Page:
Take your time, or else.
We've all been there: The houseplant that was so vibrant when you brought it home from the garden center is suddenly shriveled and sad-looking. Perhaps you forgot to water it, or watered it too much, or overdid it on the sunlight--but don't give up.
Don't be so quick to write off the succulent trend.
Do your worst.
Emily surprised me with a new plant on my birthday. We named her Federika. I thanked Emily a thousand times, all the while thinking, Holy, shit, if this thing dies I am totally f*cked. Please, God, don't let this f*cker die.
As a new plant parent you have to get to know your plant: how tough it is or isn't, how much water it really craves, and if it prefers classical music or perhaps an 80s throwback.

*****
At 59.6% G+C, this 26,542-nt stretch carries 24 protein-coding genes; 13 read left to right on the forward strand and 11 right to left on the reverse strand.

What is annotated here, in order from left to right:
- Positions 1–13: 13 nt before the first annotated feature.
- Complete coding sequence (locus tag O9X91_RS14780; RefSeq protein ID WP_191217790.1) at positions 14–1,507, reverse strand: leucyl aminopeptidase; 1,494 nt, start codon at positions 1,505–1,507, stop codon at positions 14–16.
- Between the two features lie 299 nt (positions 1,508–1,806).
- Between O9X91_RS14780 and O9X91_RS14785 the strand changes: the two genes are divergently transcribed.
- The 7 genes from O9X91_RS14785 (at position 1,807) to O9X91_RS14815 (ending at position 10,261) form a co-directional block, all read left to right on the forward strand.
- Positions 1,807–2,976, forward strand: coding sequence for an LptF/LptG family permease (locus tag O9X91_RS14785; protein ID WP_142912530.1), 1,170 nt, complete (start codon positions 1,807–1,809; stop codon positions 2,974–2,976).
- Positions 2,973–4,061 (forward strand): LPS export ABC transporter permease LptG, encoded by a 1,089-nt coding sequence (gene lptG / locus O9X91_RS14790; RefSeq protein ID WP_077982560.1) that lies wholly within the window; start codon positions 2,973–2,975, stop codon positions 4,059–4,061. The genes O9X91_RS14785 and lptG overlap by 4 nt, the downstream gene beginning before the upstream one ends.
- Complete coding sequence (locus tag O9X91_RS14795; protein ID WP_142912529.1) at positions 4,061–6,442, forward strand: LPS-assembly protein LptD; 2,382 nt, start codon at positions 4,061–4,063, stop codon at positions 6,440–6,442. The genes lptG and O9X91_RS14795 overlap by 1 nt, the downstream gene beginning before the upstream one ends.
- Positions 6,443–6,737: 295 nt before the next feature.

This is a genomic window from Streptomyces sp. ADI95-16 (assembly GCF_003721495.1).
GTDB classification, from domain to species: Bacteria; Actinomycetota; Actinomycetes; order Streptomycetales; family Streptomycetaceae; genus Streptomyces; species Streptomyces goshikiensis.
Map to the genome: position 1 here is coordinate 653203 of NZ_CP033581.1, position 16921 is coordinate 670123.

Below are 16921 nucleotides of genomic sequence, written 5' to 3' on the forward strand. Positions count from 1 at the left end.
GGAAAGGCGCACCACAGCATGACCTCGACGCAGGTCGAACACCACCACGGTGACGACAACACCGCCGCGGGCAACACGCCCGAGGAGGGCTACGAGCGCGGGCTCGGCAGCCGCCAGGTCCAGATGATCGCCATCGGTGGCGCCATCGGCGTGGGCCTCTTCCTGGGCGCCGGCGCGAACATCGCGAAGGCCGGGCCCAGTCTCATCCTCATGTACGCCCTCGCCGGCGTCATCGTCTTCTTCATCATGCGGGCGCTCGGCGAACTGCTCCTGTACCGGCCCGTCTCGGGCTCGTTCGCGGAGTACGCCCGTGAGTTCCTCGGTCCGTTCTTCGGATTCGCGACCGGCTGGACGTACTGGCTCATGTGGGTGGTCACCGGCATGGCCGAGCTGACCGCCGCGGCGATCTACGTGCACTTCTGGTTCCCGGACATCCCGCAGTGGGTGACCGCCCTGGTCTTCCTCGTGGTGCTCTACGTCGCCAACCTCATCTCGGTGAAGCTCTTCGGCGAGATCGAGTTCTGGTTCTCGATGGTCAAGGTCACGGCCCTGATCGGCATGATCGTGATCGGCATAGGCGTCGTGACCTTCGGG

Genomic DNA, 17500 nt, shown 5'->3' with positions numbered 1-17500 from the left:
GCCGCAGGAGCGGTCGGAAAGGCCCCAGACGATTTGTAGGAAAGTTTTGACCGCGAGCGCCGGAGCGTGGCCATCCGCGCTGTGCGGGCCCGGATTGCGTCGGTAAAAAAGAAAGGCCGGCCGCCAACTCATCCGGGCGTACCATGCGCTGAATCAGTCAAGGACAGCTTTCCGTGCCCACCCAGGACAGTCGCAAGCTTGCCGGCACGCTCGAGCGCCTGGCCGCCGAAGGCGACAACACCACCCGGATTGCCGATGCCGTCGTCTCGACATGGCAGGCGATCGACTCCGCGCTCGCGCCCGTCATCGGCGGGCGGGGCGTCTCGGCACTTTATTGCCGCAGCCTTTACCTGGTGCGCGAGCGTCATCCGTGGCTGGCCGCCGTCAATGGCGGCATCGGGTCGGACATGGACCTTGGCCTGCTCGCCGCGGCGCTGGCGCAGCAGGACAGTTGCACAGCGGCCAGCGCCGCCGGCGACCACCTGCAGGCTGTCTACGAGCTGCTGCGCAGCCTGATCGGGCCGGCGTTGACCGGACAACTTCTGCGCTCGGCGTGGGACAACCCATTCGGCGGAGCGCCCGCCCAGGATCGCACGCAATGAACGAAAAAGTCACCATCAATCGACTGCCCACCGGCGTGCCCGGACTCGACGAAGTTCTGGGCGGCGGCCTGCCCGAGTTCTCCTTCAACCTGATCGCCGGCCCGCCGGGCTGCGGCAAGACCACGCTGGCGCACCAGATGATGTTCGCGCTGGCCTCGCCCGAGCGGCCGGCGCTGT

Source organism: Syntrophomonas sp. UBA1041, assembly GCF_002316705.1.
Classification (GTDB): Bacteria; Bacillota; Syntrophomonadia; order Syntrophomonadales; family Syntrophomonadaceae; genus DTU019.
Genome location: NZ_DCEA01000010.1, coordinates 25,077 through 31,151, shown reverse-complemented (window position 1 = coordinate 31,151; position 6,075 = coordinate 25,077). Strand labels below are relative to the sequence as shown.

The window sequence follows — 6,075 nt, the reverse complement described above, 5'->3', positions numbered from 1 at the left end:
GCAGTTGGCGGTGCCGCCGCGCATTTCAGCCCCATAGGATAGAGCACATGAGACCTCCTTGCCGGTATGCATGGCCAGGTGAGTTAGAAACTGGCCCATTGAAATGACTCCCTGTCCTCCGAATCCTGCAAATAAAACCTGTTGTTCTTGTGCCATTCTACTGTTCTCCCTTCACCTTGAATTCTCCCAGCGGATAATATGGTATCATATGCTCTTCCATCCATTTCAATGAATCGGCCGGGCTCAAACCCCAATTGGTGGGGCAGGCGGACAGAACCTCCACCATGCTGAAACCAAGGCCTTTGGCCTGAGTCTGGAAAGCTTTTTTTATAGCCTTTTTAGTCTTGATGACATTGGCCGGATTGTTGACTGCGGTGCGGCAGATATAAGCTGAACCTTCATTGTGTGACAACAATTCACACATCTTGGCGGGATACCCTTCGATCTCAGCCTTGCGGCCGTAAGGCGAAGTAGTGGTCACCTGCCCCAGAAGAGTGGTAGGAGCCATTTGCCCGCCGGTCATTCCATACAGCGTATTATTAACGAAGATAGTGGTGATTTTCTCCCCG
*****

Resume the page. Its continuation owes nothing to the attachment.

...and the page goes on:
When you take a few minutes to care for something, it requires you to step outside yourself. It requires you to change your focus and put it onto the wellbeing of something else. The magic is that in nurturing the wellbeing of the plant, you are also nurturing your own wellbeing: positive action results in positive responses.
Since my daughter has left the nest and seems to be taking wonderful care of herself with, of course, several attempts on my part to always remain important and necessary, I have noticed that I have become a bit motherly with my plants. I know exactly what it is like to be motherly because I have been in the parenting game for over 20 years.
In a study published in August, researchers from the Norwegian University of Life Sciences found that working in an environment
And it doesn't even need music to get the party started.
Photo by Flickr: GOLBENGE Though these fast growers are best left in full sun, they can tolerate part shade. Prune your forsythia